What do 38 Degrees members think about social care?

People with dementia are facing massive bills of tens of thousands of pounds to pay for the care they need. Having worked hard and paid taxes for decades, nobody should be forced to lose their home and savings to pay for essential care.

How we organise and pay for the care we may all need in later life has become the centre of a big political debate.

But right now the voice of the public (that’s us!) is missing. The way we organise and pay for social care determines the support we’ll get to grow older with dignity and stay independent for longer. So it’s vital that we have our say on how we make the system better and fairer.

So 95,000 38 Degrees members got involved and shared their thoughts on the best way to fix the social care crisis. Here are the results:

At the 2015 and 2017 General Elections, each major political party put forward ideas to make funding and paying for social care fairer. Which of the ideas listed below you would support?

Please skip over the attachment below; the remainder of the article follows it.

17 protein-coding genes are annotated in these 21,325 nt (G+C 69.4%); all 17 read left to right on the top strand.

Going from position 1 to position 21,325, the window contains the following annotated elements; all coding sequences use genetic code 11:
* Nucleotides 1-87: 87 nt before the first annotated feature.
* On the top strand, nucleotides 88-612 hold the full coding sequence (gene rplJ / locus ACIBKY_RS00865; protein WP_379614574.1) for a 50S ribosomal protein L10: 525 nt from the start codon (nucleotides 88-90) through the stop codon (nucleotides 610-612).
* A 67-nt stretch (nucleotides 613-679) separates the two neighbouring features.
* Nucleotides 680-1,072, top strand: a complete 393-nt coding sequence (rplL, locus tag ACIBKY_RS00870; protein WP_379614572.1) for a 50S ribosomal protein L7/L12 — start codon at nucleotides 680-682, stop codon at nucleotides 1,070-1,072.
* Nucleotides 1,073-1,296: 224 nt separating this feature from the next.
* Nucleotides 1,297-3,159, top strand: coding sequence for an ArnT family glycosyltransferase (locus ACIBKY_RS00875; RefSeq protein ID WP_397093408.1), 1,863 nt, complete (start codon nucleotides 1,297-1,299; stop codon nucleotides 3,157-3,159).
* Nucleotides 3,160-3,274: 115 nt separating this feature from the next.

Introduce a £72,000 cap on the amount of money anyone has to pay for their social care.

This means no matter how much money or assets someone has, once they’ve paid £72,000 the government pays for the rest of their care.




Everyone pays into a compulsory insurance scheme.

This means everyone puts a small amount of their pay in an insurance scheme that covers some of the cost of care they need as they grow older or live with a long-term condition.



Change the rules so that anyone with less than £100,000 in income, pensions, savings or property gets help from the government to pay for their care.

This means people with more than £100,000 would have to pay for all their care until they have £100,000 in assets left, then the government takes over paying for their care.

Create a National Care Service to organise care so the government – not local councils – are in charge of social care services.

This could make the system more efficient, meaning that quality of care should get better and the overall system costs less money.